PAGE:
BBC News, 13 December 2012
Almost one in every three pedestrians
crossing the road are using their mobile phone, a US study suggests. Of more than 1,000 people crossing 20 different roads in Seattle, 10% were
listening to music, 7% were texting and 6% were having conversations, on phones
the journal Injury Prevention reports (see http://injuryprevention.bmj.com/content/early/2012/12/06/injuryprev-2012-040601).
Energy Balance, 9 December 2012
The title is
a condensate of the latest rendition from Nigel Lawson, who served Margaret
Thatcher’s government, both as Secretary of State for Energy and Chancellor of
the Exchequer. In a recent interview, published by the Daily Mail
Lord Lawson makes various assertions, each of which invite some consideration
and question. At bold face, his conclusions confound the difference between a
resource and a reserve.
Petroleum World, 12 December 2012
potential role for the US as oil production king needs an asterisk. The
peak oil folks have been saying it for years, but now a Wall Street house is
sending out a caution flag as well.
UC Berkeley, 10 December 2012
When it comes to climate change, deforestation and toxic waste, the assumption has been that conservative views on these topics are intractable. But new research from the University of California, Berkeley, suggests that such viewpoints can be changed after all, when the messages about the need to be better stewards of the land are couched in terms of fending off threats to the “purity” and “sanctity” of Earth and our bodies.
Climate Spectator, 12 December 2012
Anyone expecting grand commitments to emission reductions and the provision of finance will have been disappointed with this year's UN climate talks, which ended on Saturday. Held this year in Doha, Qatar, the summit produced only one new pledge to cut greenhouse gas output and only modest promises of financial support. The deal will likely do little to prevent global warming from exceeding the 2 degree Celsius ceiling thought necessary to avoid the most serious effects of climate change.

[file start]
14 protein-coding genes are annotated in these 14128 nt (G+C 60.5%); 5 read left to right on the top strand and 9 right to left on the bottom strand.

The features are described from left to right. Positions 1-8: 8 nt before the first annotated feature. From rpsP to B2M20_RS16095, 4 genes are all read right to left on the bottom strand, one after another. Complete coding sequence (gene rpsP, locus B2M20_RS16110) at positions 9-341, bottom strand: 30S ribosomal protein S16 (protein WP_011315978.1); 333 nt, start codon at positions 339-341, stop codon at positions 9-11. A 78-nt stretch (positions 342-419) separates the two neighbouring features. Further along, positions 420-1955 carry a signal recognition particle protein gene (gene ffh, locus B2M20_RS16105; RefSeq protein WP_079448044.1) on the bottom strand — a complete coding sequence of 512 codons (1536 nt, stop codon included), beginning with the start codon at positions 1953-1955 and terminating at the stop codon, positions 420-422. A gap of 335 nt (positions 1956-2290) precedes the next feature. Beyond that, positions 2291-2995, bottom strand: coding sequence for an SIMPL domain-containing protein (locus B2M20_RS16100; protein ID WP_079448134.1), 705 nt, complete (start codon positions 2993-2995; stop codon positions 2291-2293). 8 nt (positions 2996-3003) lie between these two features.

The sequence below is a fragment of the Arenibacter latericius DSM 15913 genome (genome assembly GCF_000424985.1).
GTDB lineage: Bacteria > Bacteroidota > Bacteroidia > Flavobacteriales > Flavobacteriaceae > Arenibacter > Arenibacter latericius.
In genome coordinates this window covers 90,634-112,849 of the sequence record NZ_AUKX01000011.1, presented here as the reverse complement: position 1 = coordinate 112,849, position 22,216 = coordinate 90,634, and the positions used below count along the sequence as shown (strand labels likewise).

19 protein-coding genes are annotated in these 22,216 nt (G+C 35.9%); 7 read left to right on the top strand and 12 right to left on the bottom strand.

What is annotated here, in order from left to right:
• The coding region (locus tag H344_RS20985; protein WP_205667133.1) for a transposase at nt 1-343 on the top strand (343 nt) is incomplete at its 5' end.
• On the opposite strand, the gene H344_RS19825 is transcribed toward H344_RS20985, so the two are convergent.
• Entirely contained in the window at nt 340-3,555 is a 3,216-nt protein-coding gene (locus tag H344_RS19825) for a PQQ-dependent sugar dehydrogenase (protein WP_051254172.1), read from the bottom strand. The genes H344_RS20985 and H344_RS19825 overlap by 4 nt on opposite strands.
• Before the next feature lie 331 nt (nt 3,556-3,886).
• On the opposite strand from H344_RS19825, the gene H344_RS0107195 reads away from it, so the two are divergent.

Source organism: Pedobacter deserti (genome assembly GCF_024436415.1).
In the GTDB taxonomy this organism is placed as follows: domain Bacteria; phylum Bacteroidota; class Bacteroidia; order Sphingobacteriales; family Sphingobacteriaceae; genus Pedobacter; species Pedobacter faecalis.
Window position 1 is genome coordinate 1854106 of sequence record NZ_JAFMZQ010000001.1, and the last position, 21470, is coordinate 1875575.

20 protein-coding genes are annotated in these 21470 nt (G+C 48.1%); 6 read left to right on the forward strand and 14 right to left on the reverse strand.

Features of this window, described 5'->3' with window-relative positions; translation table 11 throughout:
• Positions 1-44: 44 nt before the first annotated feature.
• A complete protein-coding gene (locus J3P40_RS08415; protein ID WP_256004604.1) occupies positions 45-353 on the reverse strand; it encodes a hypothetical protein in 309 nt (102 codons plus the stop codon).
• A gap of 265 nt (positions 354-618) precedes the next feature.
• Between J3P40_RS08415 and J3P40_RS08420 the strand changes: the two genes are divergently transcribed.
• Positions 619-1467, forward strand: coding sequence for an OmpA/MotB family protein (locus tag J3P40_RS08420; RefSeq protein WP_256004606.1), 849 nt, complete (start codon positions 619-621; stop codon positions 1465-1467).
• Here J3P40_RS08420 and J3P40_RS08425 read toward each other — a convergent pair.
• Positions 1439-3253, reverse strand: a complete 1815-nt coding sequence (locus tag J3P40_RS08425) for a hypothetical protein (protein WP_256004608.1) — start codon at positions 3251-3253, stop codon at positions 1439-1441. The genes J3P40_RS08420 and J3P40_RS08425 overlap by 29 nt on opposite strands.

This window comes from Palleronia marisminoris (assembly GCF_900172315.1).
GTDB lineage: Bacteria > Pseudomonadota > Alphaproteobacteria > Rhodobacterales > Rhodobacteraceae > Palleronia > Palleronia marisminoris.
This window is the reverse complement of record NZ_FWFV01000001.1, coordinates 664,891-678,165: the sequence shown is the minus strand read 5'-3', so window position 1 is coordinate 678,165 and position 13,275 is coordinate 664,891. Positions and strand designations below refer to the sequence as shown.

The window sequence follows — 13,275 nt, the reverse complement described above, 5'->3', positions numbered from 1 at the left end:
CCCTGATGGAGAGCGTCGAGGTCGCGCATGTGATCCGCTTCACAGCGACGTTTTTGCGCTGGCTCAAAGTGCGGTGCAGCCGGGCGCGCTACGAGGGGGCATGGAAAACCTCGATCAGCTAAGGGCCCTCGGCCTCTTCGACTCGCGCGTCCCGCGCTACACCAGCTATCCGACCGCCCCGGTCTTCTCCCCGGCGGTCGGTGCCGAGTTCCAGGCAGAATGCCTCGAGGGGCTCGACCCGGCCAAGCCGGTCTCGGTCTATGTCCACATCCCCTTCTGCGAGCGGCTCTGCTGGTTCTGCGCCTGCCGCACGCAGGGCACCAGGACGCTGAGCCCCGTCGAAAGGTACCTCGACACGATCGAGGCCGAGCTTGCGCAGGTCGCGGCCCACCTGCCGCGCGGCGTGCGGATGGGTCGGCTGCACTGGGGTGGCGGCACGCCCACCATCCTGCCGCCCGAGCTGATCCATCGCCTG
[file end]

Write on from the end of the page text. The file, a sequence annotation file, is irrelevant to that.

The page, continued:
Business Day Live, 29 November 2012
A GENERALLY accepted truth in recent times is that expensive fuel is likely to become a permanent feature of life as a result of tight supplies of oil. And, over the past few years, the sensitivity of the oil price to a storm in the Gulf of Mexico, or violence in Libya or Nigeria, or news about American monetary reserves, would seem to prove the theory.
Financial Times, 11 December 2012
Saudi Arabia has cut oil output to its lowest level for a year as a combination of surging US crude production and weakening economic growth sapped demand. The sharp fall in Saudi production, details of which were published ahead of a meeting in Vienna of the Opec oil cartel, contrasts with surging US energy output as hydraulic fracturing or “fracking” have unlocked vast quantities of shale oil and gas.
WA Business News, 11 December 2012
A lack of uncommitted available reserves coupled with the demand for Australia's liquefied natural gas could create challenges for domestic gas supplies by 2016. A new report by the Australian Energy Market Operator has found eastern and south-eastern Australia have sufficient gas resources to meet demand over the next two decades.
The Atlantic, December 2012
Back in June, Brookings Institution demographer William Frey dug into a new set of Census figures and determined that in America's 51 largest metro areas, on average, the core cities had suddenly started growing slightly faster than their suburbs. Frey's analysis focused on larger metros, but as it turns out, much the same story had been happening in smaller metros such as Clarksville, Tennessee, or Lexington, Kentucky. A new study released Monday by Smart Growth America, the national community-development advocacy organization, expanded on Frey's work to examine the population growth rates in the center cities of small U.S. metros (those with under one million people) between 2010 to 2011.
Climate Spectator, 10 December 2012
The solar and wind industries share the same end goal of cleaner energy production worldwide – but each deploys vastly different technologies and methods to get there. How did each industry gain its following? Let’s take a look.